Each time I publish or post a critique of the education reform insanity coming from the Corporate Reformers, I receive badgering responses asking what I would do instead. So here is a list of Reform We Need:
• Secretary of Education Arne Duncan needs to resign, and apologize for his inexpert leadership and harm done to public education.
• Federal and state policies must address the lives of children in the U.S. A first best step would be universal health coverage for everyone 18 and under as well as all people enrolled in school until the age of 30. A next set of policies must address stable and well paying work for poor and working class families. Food security among children as well as in the homes of people in poverty and working-class families must be addressed also.
• All aspects of the accountability era, including standards-based testing, must be dismantled. Testing used to label, rank, and sort students and teachers must be ended since test-based data remain primarily a reflection of the status of the students' homes and communities.
• Direct education reform must address first ending all aspects of perpetuating inequity found in schools—testing, tracking, teacher assignments, "no excuses" practices.
• Teacher and schools must be afforded autonomy before any re-imagined types of accountability can be implemented (and that accountability must focus on what teachers and schools provide, not on the narrow and measurable outcomes of the students).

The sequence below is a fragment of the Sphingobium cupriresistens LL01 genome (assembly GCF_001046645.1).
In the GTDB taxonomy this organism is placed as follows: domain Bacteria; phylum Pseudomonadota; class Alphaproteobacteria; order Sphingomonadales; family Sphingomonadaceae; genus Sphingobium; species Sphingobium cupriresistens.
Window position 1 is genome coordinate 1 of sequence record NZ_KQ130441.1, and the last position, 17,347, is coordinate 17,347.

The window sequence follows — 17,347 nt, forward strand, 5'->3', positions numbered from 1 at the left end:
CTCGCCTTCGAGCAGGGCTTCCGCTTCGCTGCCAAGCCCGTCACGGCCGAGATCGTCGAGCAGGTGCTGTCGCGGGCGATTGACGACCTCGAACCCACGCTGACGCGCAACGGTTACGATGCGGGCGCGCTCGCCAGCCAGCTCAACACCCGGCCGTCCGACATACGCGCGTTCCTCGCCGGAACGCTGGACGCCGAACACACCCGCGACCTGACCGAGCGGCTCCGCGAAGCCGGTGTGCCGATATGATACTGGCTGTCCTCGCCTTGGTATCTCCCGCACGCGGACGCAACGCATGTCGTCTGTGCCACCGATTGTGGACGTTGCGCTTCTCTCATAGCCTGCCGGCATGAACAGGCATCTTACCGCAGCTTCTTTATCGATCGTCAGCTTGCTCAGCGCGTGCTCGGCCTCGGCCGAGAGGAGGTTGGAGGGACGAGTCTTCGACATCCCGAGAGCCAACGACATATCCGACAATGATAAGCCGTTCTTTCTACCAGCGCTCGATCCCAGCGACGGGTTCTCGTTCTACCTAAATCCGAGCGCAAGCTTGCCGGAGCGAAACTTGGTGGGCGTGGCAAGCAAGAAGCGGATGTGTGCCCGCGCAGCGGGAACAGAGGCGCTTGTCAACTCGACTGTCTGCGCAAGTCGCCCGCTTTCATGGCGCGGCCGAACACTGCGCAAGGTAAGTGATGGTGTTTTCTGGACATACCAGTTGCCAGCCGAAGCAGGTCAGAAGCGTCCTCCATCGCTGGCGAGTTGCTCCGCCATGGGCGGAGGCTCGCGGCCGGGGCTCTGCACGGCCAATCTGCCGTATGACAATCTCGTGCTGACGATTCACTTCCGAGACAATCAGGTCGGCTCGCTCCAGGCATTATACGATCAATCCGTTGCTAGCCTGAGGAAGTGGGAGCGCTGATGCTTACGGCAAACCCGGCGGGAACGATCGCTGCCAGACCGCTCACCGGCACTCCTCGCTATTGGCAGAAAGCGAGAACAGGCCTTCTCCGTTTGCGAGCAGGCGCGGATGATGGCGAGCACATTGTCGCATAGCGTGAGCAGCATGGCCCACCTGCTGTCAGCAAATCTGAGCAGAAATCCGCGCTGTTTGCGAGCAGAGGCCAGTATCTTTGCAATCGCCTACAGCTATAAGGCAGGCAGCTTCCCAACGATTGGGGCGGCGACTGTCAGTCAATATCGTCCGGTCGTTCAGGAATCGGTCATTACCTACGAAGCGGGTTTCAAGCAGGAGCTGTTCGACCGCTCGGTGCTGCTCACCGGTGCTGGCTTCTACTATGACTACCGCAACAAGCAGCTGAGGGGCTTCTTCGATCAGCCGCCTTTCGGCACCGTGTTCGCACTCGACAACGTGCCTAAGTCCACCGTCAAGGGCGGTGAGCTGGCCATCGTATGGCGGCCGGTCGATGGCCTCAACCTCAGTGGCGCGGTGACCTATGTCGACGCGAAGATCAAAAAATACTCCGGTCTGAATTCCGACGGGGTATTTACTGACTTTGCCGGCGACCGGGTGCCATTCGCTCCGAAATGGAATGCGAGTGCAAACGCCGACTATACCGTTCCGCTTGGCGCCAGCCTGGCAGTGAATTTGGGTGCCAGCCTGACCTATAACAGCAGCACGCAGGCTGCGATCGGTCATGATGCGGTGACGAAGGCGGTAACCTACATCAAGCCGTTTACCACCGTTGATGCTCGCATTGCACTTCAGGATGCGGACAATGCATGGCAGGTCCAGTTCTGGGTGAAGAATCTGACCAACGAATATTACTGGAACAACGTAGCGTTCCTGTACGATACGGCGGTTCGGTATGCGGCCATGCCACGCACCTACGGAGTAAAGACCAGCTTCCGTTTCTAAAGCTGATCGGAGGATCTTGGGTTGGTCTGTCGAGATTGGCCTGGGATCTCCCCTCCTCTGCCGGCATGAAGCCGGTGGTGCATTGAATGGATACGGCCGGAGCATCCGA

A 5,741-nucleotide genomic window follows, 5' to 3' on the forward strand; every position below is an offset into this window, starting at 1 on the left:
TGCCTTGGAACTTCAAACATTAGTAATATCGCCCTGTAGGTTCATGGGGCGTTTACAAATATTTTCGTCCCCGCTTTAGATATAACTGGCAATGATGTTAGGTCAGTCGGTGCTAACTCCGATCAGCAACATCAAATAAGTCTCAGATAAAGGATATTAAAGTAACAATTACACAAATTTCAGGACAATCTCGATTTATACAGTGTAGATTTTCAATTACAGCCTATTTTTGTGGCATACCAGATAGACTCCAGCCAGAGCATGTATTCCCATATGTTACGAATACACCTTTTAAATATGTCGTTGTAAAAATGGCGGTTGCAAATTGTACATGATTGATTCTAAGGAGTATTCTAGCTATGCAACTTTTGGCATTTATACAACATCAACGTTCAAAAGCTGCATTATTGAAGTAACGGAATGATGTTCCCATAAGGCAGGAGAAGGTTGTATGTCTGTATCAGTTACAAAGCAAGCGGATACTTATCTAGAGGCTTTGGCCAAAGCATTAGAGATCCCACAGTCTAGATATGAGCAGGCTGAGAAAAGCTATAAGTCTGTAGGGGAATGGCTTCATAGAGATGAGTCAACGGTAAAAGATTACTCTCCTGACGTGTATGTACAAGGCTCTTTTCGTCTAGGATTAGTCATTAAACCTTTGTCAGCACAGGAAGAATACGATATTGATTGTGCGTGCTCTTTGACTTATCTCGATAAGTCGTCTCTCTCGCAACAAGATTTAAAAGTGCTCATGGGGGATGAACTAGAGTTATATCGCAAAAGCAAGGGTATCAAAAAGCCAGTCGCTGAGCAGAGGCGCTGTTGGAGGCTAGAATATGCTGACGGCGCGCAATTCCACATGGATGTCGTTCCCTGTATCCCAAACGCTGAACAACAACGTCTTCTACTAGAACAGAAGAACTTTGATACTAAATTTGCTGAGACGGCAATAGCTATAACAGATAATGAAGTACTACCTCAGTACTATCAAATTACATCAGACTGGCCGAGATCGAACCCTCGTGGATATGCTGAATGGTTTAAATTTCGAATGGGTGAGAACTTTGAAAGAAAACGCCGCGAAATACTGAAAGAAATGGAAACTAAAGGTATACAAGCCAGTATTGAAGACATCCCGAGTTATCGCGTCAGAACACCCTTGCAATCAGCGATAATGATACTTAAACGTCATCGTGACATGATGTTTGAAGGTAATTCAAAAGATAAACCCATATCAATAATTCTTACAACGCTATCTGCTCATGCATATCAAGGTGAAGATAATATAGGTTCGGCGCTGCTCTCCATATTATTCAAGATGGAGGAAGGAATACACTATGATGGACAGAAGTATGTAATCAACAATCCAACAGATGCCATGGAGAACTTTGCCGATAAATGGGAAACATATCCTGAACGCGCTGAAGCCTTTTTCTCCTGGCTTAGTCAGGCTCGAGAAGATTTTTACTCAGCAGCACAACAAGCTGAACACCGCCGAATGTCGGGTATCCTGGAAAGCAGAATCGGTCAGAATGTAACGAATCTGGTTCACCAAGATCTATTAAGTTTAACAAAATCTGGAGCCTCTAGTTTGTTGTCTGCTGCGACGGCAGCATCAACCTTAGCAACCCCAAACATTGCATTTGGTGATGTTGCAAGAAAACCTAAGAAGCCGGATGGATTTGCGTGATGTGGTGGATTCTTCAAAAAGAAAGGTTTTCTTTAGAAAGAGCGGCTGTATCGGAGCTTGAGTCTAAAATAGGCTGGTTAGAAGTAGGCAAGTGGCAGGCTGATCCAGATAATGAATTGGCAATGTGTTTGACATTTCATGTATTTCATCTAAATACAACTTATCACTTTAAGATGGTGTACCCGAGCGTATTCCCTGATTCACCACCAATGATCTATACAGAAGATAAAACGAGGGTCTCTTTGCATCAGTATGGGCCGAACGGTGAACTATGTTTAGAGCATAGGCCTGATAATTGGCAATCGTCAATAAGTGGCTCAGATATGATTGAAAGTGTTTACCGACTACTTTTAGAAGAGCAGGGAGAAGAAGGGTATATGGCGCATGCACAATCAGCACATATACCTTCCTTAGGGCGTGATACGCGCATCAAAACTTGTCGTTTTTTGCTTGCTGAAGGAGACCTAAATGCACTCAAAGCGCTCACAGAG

Calls for teacher accountability (VAM), increasing charter schools, implementing school choice (vouchers, tuition tax credits), adopting CCSS, and increasing testing are all distractions as education reform, and rejecting these corrosive policies is acknowledging that fact—but not a call to embrace the status quo.
"A child's learning is the function more of the characteristics of his classmates than those of the teacher." James Coleman, 1972
. . .a pupil attitude factor, which appears to have a stronger relationship to achievement than do all the “school” factors together, is the extent to which an individual feels that he has some control over his own destiny. James Coleman, 1966
Thursday, April 05, 2012
Krash Course #5: Reform We Need
at 11:36 AM
“One of the violences perpetuated by illiteracy is the suffocation of the consciousness and the expressiveness of men and women who are forbidden from reading and writing, thus limiting their capacity to write about their reading of the world so they can rethink about their original reading of it.” Paulo Freire, Teachers as Cultural Workers